Genestra Black Walnut Combination #1- 2 fl oz (60 ml)
• Complex botanical formulation • Traditionally used in Herbal Medicine to help relieve digestive disturbances/dyspepsia, as a digestive tonic and bitter to help stimulate appetite and aid digestion (1-4) • Ideal for vegans • Convenient capsule format increases patient compliance • Black Walnut Combo #1 is a unique liquid combination of synergistic herbs traditionally used in Herbal Medicine to help relieve digestive disturbances (dyspepsia); as a digestive tonic and bitter to help stimulate appetite and aid digestion.
References: 1 Bradley P.R. British Herbal Compendium. 1992. 2 Remington J.P, Woods H.C and others. The Dispensatory of the Untied States of America. Twentieth Edition (1918). [Internet]. Available at: http://www.swsbm.com/Dispensatory/USD-1918-complete.pdf 3 Barnes J, Anderson A, Phillipson J. Clove. Herbal Medicines. Second Edition. Pharmaceutical Press. London, UK. 2002. 4 Cook W. The Physiomedical Dispensatory. 1869.
Additional product info: Quassia is among the most powerful of the simple bitters, useful in failure of appetite due to gastric debility; its active principle, quassin acts as stimulant to the salivary, hepatic, and renal secretions. The recommended dose is 5-10 grains (0.32-0.65 g) per day (1) . Quassia amara is one of the best of what is known as “stomach bitters”. In debility of the stomach or intestinal structures, and inactivity of the secreting organs, the tonic effects of this agent are most pronounced. Many forms of dyspepsia depending upon atonicity are cured by it, either alone or in conjunction with some other remedies (2) . Quassia is stated to possess bitter, orexigenic and gastric stimulant properties. Traditionally, it has been used for anorexia and specifically for atonic dyspepsia with loss of appetite. The recommended dose is 0.3-0.6 g per day (3) .
Yarrow is indicated for digestive complaints as well as loss of appetite. The recommended dose is 2-4 g, three times a day (4) .
Achillea millefolium herb has been used in traditional herbal medicine for temporary loss of appetite. Used in traditional herbal medicine for symptomatic treatment of mild, spasmodic gastro-intestinal complaints including bloating and flatulence. The recommended dose of the fluid extract is 2-4 ml (2-4 g), three times a day (5) .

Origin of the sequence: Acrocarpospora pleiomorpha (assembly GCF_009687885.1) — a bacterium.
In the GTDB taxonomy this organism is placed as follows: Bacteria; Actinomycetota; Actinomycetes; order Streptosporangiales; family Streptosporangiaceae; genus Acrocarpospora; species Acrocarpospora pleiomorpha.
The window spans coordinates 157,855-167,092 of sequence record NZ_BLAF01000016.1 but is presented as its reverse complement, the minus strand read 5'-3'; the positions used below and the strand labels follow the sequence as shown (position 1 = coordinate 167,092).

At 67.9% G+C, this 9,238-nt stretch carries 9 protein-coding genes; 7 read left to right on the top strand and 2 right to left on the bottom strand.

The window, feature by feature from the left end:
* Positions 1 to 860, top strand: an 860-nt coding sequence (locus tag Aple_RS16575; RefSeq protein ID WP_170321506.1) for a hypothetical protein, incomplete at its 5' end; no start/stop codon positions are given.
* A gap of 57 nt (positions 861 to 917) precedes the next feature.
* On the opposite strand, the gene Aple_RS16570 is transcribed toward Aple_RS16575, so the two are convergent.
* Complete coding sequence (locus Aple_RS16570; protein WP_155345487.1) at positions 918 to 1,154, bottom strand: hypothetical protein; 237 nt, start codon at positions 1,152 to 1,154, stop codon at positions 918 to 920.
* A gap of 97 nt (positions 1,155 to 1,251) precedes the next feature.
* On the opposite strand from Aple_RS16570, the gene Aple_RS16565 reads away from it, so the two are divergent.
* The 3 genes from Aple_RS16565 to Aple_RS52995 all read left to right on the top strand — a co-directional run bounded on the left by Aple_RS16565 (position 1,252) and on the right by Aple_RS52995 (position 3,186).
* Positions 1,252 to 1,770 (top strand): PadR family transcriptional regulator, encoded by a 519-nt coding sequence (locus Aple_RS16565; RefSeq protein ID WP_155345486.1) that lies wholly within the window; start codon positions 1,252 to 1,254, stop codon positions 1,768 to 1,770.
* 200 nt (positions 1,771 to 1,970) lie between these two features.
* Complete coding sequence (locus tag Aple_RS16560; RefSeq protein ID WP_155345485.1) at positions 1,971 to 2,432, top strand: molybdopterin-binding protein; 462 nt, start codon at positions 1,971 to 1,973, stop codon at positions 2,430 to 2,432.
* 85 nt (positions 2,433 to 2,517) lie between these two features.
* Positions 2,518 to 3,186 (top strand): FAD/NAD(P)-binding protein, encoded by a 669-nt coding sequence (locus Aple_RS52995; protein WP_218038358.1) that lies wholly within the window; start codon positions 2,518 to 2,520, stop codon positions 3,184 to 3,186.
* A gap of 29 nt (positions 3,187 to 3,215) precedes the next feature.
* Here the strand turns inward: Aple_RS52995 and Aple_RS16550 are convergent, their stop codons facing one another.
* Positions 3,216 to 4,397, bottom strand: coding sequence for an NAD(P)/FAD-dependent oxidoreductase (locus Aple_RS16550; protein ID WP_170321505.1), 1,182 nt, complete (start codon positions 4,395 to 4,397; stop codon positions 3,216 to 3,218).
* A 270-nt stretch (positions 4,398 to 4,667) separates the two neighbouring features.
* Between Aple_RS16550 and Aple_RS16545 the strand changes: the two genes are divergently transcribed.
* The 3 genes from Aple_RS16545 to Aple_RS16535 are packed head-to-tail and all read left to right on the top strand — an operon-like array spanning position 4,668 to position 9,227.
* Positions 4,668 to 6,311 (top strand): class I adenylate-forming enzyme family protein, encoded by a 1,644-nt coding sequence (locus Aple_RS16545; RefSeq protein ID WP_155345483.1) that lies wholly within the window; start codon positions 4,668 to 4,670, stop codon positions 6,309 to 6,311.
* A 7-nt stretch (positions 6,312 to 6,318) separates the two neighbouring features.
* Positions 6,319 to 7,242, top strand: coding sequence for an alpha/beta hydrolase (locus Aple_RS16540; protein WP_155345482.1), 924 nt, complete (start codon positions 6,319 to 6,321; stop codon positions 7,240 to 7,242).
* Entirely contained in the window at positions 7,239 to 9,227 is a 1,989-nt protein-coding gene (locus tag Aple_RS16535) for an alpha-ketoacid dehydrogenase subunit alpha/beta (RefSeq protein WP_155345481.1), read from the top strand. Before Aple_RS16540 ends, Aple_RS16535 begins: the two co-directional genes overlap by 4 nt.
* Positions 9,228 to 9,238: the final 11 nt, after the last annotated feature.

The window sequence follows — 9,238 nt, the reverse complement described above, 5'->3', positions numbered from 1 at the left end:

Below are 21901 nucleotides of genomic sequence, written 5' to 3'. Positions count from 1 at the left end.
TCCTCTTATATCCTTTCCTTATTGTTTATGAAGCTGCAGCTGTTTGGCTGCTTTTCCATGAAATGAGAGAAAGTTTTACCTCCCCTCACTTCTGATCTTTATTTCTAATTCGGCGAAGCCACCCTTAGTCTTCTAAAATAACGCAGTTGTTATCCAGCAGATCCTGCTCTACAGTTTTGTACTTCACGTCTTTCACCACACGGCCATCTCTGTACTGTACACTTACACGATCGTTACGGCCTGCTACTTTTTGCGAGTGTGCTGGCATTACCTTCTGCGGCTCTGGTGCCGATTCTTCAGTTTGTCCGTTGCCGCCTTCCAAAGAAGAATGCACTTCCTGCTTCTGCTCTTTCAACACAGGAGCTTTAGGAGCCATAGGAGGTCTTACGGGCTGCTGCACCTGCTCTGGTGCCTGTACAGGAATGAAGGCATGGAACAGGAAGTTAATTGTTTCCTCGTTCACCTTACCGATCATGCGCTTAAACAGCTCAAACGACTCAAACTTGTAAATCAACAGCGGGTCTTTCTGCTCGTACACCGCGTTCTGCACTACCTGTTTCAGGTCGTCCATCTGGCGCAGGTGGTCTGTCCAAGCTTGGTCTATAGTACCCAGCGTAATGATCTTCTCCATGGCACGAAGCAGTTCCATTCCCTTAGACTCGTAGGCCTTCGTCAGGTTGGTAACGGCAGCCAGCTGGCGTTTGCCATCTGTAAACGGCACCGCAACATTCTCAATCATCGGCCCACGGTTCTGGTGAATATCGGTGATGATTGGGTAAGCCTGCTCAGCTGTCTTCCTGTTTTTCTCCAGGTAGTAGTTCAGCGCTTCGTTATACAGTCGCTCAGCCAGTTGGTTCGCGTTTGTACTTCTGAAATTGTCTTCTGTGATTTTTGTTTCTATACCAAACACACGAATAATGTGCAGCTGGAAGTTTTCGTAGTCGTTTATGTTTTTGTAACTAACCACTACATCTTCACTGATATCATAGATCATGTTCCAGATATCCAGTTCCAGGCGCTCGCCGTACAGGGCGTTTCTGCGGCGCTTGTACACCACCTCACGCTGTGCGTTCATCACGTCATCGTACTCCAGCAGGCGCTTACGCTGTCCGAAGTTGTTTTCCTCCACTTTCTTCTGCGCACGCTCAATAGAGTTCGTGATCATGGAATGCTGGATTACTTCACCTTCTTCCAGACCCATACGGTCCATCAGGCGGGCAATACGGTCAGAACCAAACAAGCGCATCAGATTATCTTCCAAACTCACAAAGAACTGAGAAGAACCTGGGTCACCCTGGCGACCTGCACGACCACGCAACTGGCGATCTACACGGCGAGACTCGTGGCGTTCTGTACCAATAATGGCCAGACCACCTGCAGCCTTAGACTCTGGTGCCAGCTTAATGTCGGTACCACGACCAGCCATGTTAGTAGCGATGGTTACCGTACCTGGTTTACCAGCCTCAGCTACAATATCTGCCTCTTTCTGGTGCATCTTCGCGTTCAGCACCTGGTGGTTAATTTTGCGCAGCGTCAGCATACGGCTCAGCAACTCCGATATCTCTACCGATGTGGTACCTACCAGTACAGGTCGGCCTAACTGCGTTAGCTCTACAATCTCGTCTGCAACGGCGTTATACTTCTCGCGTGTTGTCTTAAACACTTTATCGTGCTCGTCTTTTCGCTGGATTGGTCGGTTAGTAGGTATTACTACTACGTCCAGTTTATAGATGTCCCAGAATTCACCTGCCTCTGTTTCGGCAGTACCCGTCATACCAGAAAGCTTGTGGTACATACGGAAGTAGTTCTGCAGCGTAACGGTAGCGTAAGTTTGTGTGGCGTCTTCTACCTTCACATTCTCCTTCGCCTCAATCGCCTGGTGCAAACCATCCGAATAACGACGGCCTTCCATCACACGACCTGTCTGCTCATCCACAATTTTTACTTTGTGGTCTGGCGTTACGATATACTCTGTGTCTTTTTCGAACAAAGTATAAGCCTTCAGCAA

This plant seems to have been in use from quite ancient times. The whole plant is employed especially in Europe. It is stimulant and astringent, very positive in quality and moderately slow acting. It is to advantage in chronic dysentery and diarrhoea. And also in that feeble condition of the digestive organs known by precarious appetite and passive looseness of the bowel (6) .
Wormwood leaves and flowering tops are stated to be tonic, stomachic (an agent that increases appetite and improves digestion) and stimulant and used for atonic dyspepsia. The recommended dose is 15-60 grains (1-4 g) per day (7) . The leaves and flowers were used by the ancients. They are stimulating and relaxing tonics, bitter and strong to a highest degree, and acting upon the stomach and gall-ducts. It improves appetite and digestion and slightly influences the bowels; for which effects, it has been a favourite addition to tonic preparations for low and bilious conditions. As a result of its influence on digestion, it sometimes proves useful in atonic leucorrhea and diarrhoea. The recommended dose is 5-15 grains (0.32-1.0 g), three times a day (8) .
Wormwood has been traditionally used in herbal medicine for temporary loss of appetite as well as in mild dyspeptic and/or gastrointestinal disorders (9) .
Clove has been traditionally used as a carminative, anti-emetic and counter-irritant. The recommended dose is 120-300 mg per day (10) . In folk medicine, flower buds have been used in the treatment of dyspepsia and morning sickness (11) . Cloves are among the most stimulant of the aromatics, and are given to relieve nausea and vomiting, to correct flatulence and to excite languid indigestion. Their chief use is to assist or modify the action of other medicines (12) . The dried undeveloped flowers of cloves are stimulant and carminative and among the most stimulating of the aromatic spices and are administered as carminatives and stomachics to relieve flatulence, pain and cramp in the stomach and bowels. The recommended dose is 5-10 grains (0.32-0.65 g) per day (13) .
Other ingredients: purified water, ethanol (grain)